Sep 27 2002
Scott Clouder profiles the company that links BacoFoil with the US treasury secretary, a Mexican sweatshop and an Icelandic wilderness.
At the end of July Alcoa, the world’s largest producer of aluminium, signed an agreement with Iceland’s national Landsvirkjun power company and the Icelandic government to build a large smelting plant in the country’s eastern wilderness. Alcoa is offering to finance the construction of an adjoining hydropower plant in an undisturbed area north of Vatnajokull Glacier, including access roads and a large dam. This will enable it to buy electricity cheaply – which is useful considering around 60 percent of the cost of producing aluminium is the cost of energy. The project is set to be one of the largest investments ever in Iceland, and will change the course of two of the country’s largest glacial rivers and turn various valleys and canyons into reservoirs. All this is proposed for an area which, at three thousand square kilometres, is the second-largest wilderness in Europe. Nature conservation organisations all over the world have campaigned to have the place designated as a national park but the construction will disturb about half of its 22 protected sites of special natural interest and an important reindeer calving area.(1)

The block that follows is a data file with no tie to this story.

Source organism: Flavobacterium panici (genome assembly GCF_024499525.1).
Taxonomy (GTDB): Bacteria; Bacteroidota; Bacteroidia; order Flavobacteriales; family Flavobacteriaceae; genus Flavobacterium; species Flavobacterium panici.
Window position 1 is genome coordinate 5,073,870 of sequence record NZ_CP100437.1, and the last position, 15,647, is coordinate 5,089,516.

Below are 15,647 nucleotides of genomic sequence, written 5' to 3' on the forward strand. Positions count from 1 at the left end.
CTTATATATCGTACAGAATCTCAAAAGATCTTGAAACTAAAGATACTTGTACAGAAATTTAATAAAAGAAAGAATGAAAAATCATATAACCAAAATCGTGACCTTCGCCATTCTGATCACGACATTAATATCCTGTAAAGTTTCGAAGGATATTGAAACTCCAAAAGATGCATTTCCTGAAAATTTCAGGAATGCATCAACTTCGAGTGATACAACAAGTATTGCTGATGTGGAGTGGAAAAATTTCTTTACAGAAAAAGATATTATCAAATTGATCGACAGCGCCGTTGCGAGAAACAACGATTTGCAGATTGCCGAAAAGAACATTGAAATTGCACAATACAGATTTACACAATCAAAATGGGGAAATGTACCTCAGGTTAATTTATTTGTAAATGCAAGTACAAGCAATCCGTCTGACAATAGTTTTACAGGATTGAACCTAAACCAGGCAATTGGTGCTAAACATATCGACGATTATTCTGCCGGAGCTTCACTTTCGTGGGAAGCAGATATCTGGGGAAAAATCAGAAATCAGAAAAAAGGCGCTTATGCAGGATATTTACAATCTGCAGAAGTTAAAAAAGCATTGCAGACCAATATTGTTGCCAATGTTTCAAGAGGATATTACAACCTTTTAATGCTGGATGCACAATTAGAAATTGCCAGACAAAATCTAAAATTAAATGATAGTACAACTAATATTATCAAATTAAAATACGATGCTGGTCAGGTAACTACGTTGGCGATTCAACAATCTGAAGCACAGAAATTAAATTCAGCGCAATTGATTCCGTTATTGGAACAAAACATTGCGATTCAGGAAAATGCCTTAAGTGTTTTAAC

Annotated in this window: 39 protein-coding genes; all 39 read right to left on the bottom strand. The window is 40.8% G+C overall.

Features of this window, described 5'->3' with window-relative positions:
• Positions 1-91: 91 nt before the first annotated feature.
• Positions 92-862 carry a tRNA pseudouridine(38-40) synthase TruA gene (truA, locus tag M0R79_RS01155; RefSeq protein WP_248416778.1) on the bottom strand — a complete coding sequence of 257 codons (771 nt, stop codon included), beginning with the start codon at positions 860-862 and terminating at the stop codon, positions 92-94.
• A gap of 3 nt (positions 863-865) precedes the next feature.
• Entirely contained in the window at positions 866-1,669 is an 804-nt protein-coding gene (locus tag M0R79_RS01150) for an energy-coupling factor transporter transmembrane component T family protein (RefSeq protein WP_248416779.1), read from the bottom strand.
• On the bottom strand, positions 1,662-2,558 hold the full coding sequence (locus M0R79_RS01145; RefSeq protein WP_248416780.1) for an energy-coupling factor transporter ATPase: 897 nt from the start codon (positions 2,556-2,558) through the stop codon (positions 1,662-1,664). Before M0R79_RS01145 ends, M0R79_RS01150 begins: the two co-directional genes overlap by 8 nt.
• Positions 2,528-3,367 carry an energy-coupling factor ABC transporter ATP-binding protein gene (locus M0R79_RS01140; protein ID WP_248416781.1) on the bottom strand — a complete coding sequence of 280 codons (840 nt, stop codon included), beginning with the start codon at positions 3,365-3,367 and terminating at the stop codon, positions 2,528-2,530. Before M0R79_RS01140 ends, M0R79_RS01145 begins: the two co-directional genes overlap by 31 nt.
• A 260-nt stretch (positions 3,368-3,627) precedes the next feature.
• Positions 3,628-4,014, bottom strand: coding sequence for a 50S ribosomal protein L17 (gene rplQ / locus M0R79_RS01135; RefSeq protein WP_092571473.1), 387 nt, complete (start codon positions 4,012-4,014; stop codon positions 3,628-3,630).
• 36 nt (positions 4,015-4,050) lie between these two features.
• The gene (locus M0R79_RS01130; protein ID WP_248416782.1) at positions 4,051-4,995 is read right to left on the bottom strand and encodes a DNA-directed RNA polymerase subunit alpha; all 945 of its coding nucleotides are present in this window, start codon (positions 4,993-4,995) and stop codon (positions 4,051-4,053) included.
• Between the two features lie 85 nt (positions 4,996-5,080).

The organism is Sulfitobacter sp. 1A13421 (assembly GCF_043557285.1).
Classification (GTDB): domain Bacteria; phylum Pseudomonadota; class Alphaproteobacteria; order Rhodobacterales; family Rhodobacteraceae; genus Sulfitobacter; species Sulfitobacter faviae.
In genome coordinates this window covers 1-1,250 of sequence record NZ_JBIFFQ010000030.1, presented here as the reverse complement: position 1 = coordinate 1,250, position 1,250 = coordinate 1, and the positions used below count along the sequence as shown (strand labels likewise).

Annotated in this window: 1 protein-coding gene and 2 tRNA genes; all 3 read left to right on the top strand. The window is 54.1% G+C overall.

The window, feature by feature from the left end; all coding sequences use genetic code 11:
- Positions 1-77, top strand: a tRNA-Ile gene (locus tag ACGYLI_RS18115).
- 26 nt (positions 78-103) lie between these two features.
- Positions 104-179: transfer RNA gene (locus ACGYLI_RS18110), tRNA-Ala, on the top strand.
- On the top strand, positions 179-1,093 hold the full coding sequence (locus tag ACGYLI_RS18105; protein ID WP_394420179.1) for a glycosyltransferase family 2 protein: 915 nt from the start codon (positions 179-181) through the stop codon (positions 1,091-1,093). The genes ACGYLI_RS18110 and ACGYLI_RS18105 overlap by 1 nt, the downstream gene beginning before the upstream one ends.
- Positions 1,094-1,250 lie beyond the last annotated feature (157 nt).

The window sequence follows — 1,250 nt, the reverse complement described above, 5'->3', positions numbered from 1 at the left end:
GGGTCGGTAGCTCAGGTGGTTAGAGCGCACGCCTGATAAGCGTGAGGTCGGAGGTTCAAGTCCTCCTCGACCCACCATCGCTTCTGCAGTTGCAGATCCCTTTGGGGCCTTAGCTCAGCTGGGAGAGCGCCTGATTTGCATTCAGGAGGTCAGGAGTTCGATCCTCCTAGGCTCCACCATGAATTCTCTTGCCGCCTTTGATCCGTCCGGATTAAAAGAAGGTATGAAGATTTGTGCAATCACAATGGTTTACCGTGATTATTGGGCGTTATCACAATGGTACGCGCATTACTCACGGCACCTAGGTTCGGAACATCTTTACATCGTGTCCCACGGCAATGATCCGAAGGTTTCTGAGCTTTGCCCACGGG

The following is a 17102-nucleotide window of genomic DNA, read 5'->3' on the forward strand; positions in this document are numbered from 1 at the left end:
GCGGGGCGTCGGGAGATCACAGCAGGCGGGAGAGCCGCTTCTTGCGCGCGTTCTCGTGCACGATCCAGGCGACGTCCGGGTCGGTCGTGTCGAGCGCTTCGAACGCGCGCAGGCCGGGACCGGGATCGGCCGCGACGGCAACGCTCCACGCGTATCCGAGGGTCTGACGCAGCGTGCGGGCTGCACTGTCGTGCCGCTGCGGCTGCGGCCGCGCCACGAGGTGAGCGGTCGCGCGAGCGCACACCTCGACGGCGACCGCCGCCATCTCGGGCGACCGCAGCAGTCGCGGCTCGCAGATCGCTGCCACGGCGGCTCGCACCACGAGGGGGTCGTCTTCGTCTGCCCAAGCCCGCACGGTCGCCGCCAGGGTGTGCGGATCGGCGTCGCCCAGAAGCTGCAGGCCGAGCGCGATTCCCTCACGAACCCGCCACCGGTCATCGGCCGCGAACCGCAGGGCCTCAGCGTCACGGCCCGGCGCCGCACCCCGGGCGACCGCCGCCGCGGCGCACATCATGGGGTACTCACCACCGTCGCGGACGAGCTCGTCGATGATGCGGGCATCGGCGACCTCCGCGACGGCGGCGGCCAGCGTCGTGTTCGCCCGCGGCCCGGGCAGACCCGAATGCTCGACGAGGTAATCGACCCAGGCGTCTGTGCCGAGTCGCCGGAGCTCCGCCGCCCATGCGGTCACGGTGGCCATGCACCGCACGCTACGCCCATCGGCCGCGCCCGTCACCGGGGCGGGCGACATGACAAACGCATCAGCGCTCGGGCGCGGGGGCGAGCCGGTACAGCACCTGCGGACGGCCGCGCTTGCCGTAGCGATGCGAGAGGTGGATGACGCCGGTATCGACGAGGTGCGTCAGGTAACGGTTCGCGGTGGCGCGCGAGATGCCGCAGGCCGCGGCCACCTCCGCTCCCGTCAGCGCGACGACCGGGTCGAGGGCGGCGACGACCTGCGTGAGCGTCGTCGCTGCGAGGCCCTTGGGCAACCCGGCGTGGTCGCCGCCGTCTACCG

Iceland’s State Planning Agency originally vetoed the plan because of the environmental impact, but the decision was overruled by the environment minister, Sif Fridleifsdottir. Read More